The themes of this story
Your Shoes is very much about the ways in which parents and children communicate, or fail to do so. Michèle Roberts considers how parents can oppress children by trying to live through them, and how we confuse material gifts with real concern for others' welfare. The story looks at ideas of self-knowledge and self-deception - but ends with an emphatic denial of what the reader sees to be true. The story also, therefore, makes us question the judgement and truthfulness or sanity of the narrator.
This story seems on the surface to have quite a lot in common with Doris Lessing's Flight, in looking at the relationships between generations and the ways in which young people become independent. But structurally it is very different - in Flight, the old man moves on and accepts his grand-daughter's growing up as necessary and healthy. In this story the mother refuses to move on - where the old man lets his favourite pigeon go, the narrator of Your Shoes shuts herself, her memories and her daughter's shoes away, locking out her husband, who might threaten her fantasy with an explanation of how things really are.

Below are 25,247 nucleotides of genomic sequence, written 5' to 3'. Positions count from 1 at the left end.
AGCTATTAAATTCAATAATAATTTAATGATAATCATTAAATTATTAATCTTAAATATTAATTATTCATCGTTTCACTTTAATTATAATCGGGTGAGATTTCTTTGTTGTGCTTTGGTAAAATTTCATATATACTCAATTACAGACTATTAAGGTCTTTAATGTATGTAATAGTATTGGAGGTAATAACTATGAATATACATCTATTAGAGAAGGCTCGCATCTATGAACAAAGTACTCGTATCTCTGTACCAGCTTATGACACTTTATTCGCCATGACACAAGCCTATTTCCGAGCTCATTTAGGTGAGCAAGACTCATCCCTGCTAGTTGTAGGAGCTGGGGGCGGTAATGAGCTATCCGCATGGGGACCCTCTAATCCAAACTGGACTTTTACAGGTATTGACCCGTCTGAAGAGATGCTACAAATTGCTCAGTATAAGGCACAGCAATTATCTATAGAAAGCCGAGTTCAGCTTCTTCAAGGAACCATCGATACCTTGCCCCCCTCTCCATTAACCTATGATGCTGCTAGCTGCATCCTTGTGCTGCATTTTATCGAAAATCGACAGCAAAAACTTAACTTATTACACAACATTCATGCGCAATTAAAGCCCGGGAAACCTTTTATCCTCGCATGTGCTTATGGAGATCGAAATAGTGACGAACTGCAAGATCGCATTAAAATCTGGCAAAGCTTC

The characters in the story
This is a very short story, so it does not have fully developed characters as we might meet in a novel, play or TV soap opera. The narrator is unreliable, so we are not sure how far the characters that she presents to us are honest portraits. Of course, this is a work of fiction, so we cannot check the descriptions against biographical details of real people - but we do get a sense of people distorted by the narrator's strange and unhealthy worldview. We trust her account of what has happened much more than the interpretation that she puts on these things. So who are these characters and what can we say about them?
The missing daughter is a mystery to the reader - we know her only from her mother's account, and she (mother/narrator) is wrong about so many things, that we cannot trust her to be right about anything. So she buys her daughter new curtains of the sort that she (the mother) would have liked as a child - only to find that her daughter wants the old ones back that she has thrown away. But apart from the hint that the design is not to the daughter's taste, we suspect that the girl may resent having something she sees as a sale bargain. And we are sure that she will resent the mother's replacing the curtains without asking her. Her bedroom will be her own personal space, and she will feel uneasy at the way her mother tries to take over this space - indeed this seeming lack of privacy appears to the reader as one of the reasons why the teenage daughter may have left home.